Drug makers already include a "black box" warning about potential hearing loss
in the areas of auditory
on these products. But according to Dr. McGwin, the results expand on that con-
plasticity and hair cell
regeneration. She will be talking on "A look to
"Though there are limitations to this study, it is prudent that patients using these
the future: Will we be able to make new
medications be warned about the signs and symptoms of hearing impairment and
be encouraged to seek immediate medical attention to potentially forestall perma-nent damage," he says.
According to the study, the relationship was strongest for men reporting use of sil-denafil (Viagra) over those who used tadalafil (Cialis) or vardenafil (Levitra). The findings indicated an elevated but not statistically significant increase in hearing loss for users of tadalafil and vardenafil
Source: Published in "Archives of Otolaryngology-Head and Neck Surgery"
Volume 3, Issue 4
Learn About Hearing Loss: New Video Series
Get accurate information about hearing loss, its causes and what to do about it. The Hearing Loss Association of Amer-ica contracted with Knowlera Media to produced a series of seven, four-minute, captioned videos on hearing loss. Infor-mation you need to be adequately briefed on the topic is all in one place in an easy-to-access format. If you think you have a hearing loss or know someone who does, please point them to the videos where hearing health care profes-sionals and people with hearing loss talk about what you can do about it.
Hearing Loss Basic Facts
2. Hearing Loss Symptoms
3. Hearing Loss Diagnosis
4. Hearing Loss Treatments
Living with Hearing Loss
6. Hearing Loss Causes and Prevention
7. Hearing Aids, Cochlear Implants and Assistive
May Meeting – Karla
Lesher from the Dept of Rehabilitation, gave a great
slide presentation on Safety
for people that are Deaf and HOH. She even signed while she talked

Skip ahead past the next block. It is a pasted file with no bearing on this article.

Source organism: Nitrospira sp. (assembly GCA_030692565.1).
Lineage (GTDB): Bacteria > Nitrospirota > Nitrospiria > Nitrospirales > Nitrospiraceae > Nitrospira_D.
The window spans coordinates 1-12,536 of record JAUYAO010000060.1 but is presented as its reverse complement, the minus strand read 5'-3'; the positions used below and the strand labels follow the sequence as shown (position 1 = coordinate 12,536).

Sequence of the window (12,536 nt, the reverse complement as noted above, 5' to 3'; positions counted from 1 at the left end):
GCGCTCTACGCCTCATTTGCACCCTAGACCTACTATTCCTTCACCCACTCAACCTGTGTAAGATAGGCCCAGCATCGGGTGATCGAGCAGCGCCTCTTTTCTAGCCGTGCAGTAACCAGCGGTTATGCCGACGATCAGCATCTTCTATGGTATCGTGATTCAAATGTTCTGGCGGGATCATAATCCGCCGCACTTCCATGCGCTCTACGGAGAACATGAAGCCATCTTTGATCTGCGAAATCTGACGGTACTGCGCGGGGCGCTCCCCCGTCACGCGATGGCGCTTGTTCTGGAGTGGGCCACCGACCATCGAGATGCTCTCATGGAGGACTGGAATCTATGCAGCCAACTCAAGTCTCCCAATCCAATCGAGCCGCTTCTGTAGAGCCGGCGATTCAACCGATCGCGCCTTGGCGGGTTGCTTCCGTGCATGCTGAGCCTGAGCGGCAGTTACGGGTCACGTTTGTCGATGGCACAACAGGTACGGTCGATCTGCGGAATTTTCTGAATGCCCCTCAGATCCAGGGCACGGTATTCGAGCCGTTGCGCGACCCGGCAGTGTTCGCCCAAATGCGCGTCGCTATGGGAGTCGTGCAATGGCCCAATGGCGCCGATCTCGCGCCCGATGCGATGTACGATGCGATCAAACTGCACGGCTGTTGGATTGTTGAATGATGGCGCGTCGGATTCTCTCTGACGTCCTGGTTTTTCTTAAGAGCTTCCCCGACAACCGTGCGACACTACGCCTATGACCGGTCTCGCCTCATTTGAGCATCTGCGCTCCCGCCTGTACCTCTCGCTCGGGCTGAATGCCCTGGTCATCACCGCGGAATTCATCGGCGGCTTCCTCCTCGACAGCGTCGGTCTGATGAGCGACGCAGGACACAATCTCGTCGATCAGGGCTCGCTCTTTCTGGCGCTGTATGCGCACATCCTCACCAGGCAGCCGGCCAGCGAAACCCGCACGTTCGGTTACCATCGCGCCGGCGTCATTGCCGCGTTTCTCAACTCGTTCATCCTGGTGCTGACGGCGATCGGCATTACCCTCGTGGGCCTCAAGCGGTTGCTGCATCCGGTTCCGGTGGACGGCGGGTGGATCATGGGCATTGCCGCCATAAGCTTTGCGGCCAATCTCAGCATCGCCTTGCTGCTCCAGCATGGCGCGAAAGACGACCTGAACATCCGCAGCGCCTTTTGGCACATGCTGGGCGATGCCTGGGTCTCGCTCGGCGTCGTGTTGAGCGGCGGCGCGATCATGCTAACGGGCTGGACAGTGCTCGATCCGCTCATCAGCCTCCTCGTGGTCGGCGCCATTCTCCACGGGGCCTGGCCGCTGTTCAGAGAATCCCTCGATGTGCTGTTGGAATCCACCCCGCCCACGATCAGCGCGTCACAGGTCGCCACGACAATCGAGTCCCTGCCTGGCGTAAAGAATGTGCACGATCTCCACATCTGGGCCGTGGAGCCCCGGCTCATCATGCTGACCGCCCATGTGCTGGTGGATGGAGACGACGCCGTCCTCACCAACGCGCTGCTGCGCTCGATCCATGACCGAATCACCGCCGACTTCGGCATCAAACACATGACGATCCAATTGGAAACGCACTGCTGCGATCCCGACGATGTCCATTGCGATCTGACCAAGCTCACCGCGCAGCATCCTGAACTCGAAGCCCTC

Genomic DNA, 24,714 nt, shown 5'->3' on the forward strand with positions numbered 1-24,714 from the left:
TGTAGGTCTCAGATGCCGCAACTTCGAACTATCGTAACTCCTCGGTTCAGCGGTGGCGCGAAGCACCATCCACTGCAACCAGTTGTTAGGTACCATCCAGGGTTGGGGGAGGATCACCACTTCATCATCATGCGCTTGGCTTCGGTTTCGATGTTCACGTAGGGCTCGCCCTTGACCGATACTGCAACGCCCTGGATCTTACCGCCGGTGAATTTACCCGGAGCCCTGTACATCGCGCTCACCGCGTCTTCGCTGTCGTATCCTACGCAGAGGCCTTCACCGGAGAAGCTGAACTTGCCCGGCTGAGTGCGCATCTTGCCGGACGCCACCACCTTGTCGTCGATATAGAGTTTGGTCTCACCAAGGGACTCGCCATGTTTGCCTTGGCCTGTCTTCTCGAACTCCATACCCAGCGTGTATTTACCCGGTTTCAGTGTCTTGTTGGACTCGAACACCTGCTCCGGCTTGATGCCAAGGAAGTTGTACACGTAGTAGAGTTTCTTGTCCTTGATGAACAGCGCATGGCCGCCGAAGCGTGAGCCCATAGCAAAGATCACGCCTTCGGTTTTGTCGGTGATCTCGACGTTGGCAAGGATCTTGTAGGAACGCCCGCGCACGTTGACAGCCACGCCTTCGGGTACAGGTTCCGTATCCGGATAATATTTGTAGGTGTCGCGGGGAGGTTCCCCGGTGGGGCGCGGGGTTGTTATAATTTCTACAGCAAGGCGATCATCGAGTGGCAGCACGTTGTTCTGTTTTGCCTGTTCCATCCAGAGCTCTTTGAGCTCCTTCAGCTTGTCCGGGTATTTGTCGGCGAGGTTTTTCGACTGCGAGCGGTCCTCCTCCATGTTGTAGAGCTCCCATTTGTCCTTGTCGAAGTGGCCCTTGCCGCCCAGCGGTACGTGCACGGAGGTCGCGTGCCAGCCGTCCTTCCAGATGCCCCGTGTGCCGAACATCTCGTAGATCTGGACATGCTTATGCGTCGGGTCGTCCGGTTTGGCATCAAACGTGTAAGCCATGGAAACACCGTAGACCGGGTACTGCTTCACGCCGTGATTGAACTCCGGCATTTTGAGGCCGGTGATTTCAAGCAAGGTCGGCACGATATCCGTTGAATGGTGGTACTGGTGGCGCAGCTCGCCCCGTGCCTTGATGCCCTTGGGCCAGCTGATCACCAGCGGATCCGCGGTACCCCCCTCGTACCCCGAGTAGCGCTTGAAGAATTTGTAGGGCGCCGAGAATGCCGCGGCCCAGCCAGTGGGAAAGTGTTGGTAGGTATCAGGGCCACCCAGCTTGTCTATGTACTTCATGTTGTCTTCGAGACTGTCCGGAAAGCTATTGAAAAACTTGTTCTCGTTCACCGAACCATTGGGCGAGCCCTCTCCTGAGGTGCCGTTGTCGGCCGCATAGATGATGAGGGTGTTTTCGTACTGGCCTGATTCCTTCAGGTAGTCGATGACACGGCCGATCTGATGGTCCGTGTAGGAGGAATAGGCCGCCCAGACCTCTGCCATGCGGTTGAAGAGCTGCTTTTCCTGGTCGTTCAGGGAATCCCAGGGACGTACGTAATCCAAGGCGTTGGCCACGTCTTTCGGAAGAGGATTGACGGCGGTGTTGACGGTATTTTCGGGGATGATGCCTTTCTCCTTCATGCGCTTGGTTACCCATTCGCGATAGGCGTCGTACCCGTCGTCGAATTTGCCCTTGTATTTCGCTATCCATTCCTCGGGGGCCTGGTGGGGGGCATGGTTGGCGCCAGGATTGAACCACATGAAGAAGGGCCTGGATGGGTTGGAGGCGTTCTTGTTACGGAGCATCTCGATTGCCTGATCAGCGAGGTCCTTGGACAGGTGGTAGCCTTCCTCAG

FROM THE EDITOR
June Meeting— Eliza-
I want to thank everybody for this op-
beth LeBarron from HLAA
came with her beautiful
portunity to get out our news. If you have any
daughter Genevieve. Eliza-
questions, comments, or articles for future
beth talked about HLAA
newsletters, please call me at 434-923-0378,
national and all great work
email me at [email protected], or write me at
they are doing for us.
Poppy Lesti, 3875 Whitetail Ln, Keswick, VA
We had a wonderful lunch-
eon courtesy of Ron Keeney in memory of his
HOPE TO SEE YOU AT OUR NEXT
mother Lois Keeney—our
chapter's founding mem-ber.
Sertoma and Hearing Charities of America
announce Campaign for Hearing Access - A
The most important thing is to be whatever
More Information: Steven Murphy816.333.8300 [email protected]
Kansas City, MO.-Sertoma and Hearing Charities of America, nonprofit organizations
committed to raising awareness on issues related to hearing health in America, today
announced a new action campaign to address access to sound for the hard of hearing
titled A Sound Investment.
Nothing will ever be attempted if all
The Silence is Deafening
A sometimes bitter healthcare debate has added to the silence experienced by 37 million
objections must first be overcome.
Americans dealing with hearing loss. Hearing health for many Americans, especially
those near or below the poverty level, is considered a luxury item. Regardless of any
new legislation on the horizon, hearing health education and access to hearing devices
must have a new, louder voice.
Enthusiasm finds the opportunities,